In Rhizomes, my work in creating the Pc with the dancers is also intimately intertwined with the technology and the scientific process or 'know that' process. The Pc and Vc create a whole picture together which portray to a viewer much more than the separate parts (a characteristic of complex systems). For example, in the Schizo Phrase the Vc moves in the same direction as the dancer’s general line of energy expression and this allows the Vc to appear to be pushed around by the dancer in an illogical manner for an environment. While in Trio Pendulum Swing the Vc continually moves through the 3D model with both dancers and model being in orientational agreement such that the effect is of the dancers travelling distances despite hardly moving from centre stage. The technology affects the whole creative product. In each scene the Vc must be animated in relation to the Pc, but the Pc also is crafted and refined adapting to any limitations of the Vc. For example, The Pc of the Schizo phrase had to change direction much more significantly between bites of movement in order that the Vc would also be seen to change direction significantly. Otherwise a viewer would not perceive the Vc changing. Curson and I spent much time in phase I of the MA 'scientifically investigating basic Pc-Vc relationships following a route of expanding our "knowing that" into Kauffman's (1996, 2000) "adjacent possible".
The whole structure of Rhizomes has been crafted with both scientific and artistic processes. It has evolved from 'playful' research intentions rather than from a vision of producing a specific creative product. We recorded all of the scenes created in the first 4 weeks of research and prior to finalizing a structure for Rhizomes III, I played ' a complex game' of combining the scenes in a myriad of ways with a myriad of rules (Rhizomopoly: A Game of Rhizomes). This was analogous to playing a computerised evolution game (Lucas, 1996a, 1997a, 2004e, Quote 32).
Each time I played the game, scene-transition and scene-intercutting solutions for the previous games became a 'gene pool' from which I selected and perhaps mutated further in order to play the current game. Both recombination and mutation of these solutions were used to fulfill the current games criteria and from this process emerged new, even more complex, structures of Rhizomes. By 'knowing that' from previous games, I could through play of the current game experience a bodily 'know'-how'. This was much more than an 'understanding from the head'; it was perhaps an understanding of the undermind (Claxton, 1998); it felt like a whole-body / visceral understanding of an aesthetic direction. The process of doing, albeit with computer editing and a 'pack of cards', helped me 'feel' how I could shuffle/recombine scenes and mutate rules to create structures that were increasingly becoming a piece with its own 'narrative' voice 'above and beyond' the 'narratives' within each separate scene.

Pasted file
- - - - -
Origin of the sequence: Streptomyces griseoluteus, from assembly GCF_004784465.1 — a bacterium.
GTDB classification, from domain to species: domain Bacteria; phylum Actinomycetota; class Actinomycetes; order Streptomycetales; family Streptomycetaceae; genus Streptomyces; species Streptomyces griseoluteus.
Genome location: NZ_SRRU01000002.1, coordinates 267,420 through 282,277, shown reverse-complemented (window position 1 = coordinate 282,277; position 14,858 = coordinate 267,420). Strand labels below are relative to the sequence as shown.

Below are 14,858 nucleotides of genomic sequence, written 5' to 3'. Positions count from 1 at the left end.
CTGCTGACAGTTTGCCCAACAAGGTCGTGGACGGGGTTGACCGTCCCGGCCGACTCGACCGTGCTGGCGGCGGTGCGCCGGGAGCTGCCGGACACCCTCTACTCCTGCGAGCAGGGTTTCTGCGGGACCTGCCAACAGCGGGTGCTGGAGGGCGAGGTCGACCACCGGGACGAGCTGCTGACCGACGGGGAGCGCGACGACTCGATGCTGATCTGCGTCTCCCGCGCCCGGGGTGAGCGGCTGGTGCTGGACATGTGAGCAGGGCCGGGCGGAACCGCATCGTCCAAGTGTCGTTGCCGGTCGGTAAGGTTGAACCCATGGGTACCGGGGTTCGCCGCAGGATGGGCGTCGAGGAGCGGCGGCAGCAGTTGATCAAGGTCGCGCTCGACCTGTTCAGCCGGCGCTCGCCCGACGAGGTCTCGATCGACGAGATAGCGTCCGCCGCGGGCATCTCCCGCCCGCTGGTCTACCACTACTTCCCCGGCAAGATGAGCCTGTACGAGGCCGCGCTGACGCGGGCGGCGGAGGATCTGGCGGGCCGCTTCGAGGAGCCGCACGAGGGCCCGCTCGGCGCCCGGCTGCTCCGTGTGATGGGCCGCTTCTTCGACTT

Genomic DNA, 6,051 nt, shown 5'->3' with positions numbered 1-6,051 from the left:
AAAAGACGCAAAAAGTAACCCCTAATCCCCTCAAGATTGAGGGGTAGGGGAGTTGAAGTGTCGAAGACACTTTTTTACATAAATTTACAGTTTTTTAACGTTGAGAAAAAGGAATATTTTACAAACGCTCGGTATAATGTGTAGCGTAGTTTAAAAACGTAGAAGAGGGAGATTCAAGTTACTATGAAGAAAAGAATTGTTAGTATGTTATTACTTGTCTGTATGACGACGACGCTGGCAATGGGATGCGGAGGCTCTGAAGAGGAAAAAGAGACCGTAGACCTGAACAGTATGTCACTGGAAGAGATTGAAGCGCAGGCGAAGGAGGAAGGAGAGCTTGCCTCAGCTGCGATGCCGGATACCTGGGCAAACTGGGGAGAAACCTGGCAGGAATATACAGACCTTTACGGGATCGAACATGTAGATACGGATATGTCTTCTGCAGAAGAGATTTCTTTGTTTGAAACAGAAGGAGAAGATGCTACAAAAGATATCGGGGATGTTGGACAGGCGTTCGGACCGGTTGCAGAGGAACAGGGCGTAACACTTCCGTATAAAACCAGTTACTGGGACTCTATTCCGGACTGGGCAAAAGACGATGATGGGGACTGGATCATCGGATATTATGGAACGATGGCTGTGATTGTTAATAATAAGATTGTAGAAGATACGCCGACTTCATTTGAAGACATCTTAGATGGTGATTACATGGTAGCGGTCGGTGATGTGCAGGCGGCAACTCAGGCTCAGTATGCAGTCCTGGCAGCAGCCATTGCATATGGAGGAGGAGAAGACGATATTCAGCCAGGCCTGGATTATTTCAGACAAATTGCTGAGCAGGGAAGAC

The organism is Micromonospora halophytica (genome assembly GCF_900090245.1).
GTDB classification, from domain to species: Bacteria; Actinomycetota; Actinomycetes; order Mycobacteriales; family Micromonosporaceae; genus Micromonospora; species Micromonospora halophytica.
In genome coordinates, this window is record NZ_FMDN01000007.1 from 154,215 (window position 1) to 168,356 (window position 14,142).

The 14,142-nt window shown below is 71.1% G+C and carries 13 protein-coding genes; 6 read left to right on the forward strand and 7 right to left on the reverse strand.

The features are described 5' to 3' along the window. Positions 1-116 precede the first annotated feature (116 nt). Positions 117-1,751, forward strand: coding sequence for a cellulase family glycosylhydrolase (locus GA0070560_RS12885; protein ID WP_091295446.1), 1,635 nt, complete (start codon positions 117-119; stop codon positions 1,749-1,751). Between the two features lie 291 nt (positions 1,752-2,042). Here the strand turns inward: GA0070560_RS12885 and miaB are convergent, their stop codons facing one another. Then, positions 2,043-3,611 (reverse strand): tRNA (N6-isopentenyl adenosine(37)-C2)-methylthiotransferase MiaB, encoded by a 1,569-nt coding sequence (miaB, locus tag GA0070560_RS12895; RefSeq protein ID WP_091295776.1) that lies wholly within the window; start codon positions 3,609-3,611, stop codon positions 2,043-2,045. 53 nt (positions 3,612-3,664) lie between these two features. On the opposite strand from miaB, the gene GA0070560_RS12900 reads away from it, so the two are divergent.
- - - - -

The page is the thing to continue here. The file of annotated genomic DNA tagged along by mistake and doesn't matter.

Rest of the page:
Kaiser (1988a & 1988b, 2004) in discussing 'Motion Flow Networks' and a piece of technological art called Menagerie (see also McKenzie, 1994) noted that these art-works were based on mathematical rules which could not be too few and simplistic otherwise the system became too predictable, but nor could the rules be too many otherwise chaos would ensue. A mixture of ordered complexity provided an aesthetic beauty to the pieces. This same level of ordered complexity was what I was searching to portray in Rhizomes III. And this ordered complexity lies on the edge of chaos where exploration of the ‘adjacent possible’ occurs at a maximum rate without succumbing to disorder.
When 'researching' from an artistic perspective, understandings and judgements (McKenzie and James, 2004) are often reached through a bodily process or from an intuitive (undermind, Claxton 1998)) sense.